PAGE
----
43. On 22 May 2004 the applicant underwent a chest X-ray. No pathological condition was discovered.
44. On 25 May 2004 a blood test carried out on the applicant indicated that he was HIV-positive.
46. On 24 June 2004 the applicant was examined by an infectious-disease specialist. He was also registered as HIV-positive with the IZ-47/1 infirmary and was prescribed a special diet.
47. Between 24 June and 12 July 2004 the applicant was treated by a dermatologist for an acute skin disease (parasitical dermatitis) and was cured.
48. Between August and September 2004 the applicant did not request to be admitted to hospital.
49. On 30 September 2004 the applicant underwent a routine check-up with a general practitioner. He made no complaints concerning his state of health.
50. On 26 July and 25 November 2004 the applicant underwent chest X-rays, which did not detect any pathological condition.
51. On 11 January and 27 July 2005 the applicant was examined by a general practitioner and was found to be in a satisfactory state of health. He did not make any complaints.
52. On 26 February 2006 a general practitioner examined the applicant and found no medical data to confirm that the HIV infection had progressed.
53. On 15 March and 20 October 2006 and on 19 March 2007 the applicant underwent chest X-rays, which did not reveal any pathological condition.
54. On 22 October 2006 and 12 April 2007 the applicant was examined by a general practitioner. A general blood test carried out on 12 April 2007 showed no pathological changes in the blood.
55. The applicant's HIV infection had not been clinically manifested. The applicant did not require antiretroviral therapy.
56. According to a certificate issued by the authorities of the remand prison on 19 April 2007, the applicant's state of health had not deteriorated since 21 May 2004, he had not lost any weight and his lymph glands had not been dilated.
(b) Conditions of detention in the remand prison
57. While in IZ-47/1, the applicant was detained in cells nos. 781, 170, 226, 188, 749 and 123. Cell no. 781 measured 9.8 square metres; each of the remaining five cells measured 7.5 square metres.
58. The Government could not submit information on the number of inmates who had shared cells with the applicant owing to the fact that the registration logs had been destroyed.
59. Every cell in which the applicant was kept was equipped with a lavatory pan, a flush tank and a sink, which were separated from the sleeping area by a curtain. There was running hot and cold water supplied by the city water system in each cell.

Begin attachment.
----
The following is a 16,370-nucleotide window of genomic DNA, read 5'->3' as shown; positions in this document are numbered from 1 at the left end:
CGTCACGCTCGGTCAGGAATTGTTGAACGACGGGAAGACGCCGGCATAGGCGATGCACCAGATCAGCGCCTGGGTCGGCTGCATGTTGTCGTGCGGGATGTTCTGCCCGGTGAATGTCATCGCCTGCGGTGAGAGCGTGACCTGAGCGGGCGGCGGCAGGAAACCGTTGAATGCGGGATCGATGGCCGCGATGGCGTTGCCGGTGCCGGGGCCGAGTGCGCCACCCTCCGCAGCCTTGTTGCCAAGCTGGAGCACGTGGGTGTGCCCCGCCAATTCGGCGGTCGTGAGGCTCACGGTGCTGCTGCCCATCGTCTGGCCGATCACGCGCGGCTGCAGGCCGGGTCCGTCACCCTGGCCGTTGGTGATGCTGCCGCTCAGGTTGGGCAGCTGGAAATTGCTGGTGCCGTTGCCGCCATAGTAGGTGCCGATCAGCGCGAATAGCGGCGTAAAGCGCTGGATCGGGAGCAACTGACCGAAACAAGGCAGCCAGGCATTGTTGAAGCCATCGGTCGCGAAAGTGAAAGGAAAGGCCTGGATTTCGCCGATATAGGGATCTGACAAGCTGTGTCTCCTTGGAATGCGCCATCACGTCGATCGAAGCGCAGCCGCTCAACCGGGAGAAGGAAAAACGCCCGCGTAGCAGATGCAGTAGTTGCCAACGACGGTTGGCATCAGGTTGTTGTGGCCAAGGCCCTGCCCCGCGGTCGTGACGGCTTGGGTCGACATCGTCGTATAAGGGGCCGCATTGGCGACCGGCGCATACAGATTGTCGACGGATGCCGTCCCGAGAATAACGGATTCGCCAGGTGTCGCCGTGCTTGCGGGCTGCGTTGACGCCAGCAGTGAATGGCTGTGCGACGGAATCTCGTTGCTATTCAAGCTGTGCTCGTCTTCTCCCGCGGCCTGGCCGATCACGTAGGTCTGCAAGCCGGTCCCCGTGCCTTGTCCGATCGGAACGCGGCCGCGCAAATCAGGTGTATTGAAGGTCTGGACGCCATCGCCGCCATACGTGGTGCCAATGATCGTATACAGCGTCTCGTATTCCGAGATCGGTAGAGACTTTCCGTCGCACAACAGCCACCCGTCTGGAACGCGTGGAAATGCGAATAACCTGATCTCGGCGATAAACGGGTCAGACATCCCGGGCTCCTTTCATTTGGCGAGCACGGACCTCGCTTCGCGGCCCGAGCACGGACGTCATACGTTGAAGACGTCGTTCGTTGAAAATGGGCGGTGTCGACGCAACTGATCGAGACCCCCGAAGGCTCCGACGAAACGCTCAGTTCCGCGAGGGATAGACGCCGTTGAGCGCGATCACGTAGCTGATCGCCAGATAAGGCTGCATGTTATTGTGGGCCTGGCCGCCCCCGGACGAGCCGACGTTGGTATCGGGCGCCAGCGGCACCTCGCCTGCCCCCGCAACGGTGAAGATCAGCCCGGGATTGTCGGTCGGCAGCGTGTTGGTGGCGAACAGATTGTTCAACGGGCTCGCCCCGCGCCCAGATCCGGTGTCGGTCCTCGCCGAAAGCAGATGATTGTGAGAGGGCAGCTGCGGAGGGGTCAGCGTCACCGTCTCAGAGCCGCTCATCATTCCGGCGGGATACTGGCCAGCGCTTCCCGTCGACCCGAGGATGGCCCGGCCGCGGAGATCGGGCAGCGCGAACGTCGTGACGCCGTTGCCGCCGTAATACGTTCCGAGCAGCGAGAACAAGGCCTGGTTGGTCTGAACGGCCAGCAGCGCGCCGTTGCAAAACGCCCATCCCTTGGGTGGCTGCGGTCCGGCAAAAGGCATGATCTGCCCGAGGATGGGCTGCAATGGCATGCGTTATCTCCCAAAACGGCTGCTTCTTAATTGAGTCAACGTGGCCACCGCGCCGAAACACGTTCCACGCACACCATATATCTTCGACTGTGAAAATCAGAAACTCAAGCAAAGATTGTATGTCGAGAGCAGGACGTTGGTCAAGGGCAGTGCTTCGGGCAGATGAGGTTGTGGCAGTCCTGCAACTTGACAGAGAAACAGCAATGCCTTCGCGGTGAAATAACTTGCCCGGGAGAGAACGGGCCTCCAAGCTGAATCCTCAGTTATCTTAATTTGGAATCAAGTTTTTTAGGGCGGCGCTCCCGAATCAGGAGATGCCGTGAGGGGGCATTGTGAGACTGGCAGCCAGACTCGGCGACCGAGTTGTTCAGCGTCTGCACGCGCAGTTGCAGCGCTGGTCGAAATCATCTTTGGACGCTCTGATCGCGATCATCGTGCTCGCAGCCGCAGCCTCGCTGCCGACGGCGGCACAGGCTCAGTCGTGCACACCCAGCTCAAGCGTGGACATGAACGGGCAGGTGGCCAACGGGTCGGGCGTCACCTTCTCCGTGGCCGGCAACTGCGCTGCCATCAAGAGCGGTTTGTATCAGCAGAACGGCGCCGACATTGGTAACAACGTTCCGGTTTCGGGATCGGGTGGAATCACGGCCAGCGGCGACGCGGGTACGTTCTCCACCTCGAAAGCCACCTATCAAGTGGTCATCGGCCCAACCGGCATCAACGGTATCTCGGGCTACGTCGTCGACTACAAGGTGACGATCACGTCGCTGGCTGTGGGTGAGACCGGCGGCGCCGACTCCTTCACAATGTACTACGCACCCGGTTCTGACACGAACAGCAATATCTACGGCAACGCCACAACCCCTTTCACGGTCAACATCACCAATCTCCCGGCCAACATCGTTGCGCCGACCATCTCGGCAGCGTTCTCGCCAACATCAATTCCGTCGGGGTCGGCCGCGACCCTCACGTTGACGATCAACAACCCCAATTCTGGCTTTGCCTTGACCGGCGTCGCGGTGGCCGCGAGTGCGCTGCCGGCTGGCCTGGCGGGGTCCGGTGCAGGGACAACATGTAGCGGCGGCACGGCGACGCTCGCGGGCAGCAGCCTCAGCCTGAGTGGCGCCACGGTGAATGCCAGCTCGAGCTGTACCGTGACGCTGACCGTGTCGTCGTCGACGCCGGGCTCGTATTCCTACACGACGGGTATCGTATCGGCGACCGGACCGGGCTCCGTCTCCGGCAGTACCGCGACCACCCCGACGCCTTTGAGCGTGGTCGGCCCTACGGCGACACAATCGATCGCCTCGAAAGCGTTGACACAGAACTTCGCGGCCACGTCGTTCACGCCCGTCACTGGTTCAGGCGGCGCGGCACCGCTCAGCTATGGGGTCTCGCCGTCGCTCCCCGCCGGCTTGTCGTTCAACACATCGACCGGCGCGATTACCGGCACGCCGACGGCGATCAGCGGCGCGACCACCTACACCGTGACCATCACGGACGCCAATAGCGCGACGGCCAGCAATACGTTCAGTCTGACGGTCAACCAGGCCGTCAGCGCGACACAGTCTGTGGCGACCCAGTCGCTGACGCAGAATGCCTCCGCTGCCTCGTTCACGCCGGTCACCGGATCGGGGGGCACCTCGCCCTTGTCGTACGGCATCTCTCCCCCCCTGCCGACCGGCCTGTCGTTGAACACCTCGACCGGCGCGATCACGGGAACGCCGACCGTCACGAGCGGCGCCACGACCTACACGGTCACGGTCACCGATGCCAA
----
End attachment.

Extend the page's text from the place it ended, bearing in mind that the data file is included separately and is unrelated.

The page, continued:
60. The applicant and other inmates washed themselves and had their bedding changed once a week.
61. Every cell in which the applicant was kept had access to daylight through windows; they were also equipped with lamps. All cells had both natural and mandatory ventilation systems. The cells were equipped with tables, benches and necessary utensils. The windows were glazed and had air ducts. The cells had a central heating system connected to the remand prison's boiler house. The average temperature in the cells was between 18oC (in winter) and 22oC (in summer).
62. The applicant was at all times provided with an individual sleeping place and bedding.
63. While in the remand prison, the applicant was fed three times a day. From 26 June 2004 he received a special diet. The food available to the applicant was in compliance with the relevant standards and regulations.
64. The applicant was allowed to have a daily one-hour walk during which he could perform physical exercises.
65. The cells were regularly cleaned and disinfected.
66. On 29 October 2004 the applicant was placed in cell no. 123, where he was kept in solitary confinement to secure his safety. The cell was heated by the remand prison's boiler house.
67. According to a certificate of microclimate measurement provided by the Government, on 2 December 2004, when the outside temperature was-1oC, the level of humidity in cell no. 123 amounted to 75% (50% being normal), the temperature in the cell was 17oC (19oC to 21oC being normal) and the level of lighting was 40 lx (90 lx being normal).
68. According to a certificate of 19 April 2007 issued by the remand prison authorities, microclimate measurements in the remand prison cells were taken once a month; the average temperature in the cells was 18oC in winter and 22oC in summer.
69. According to a certificate on the sanitary conditions in cell no. 123, on 14 December 2004 the cell was in a satisfactory condition. It was equipped with a sink and a lavatory pan; the sanitary installations were in order. There was hot and cold running water, natural ventilation, central heating, natural light and one light bulb. The cell measured 216 cm (width) by 354 cm (length) by 230 cm (height). The cell was designed to accommodate four persons. There was a window measuring 108 cm by 100 cm. The cell had been renovated in November 2003.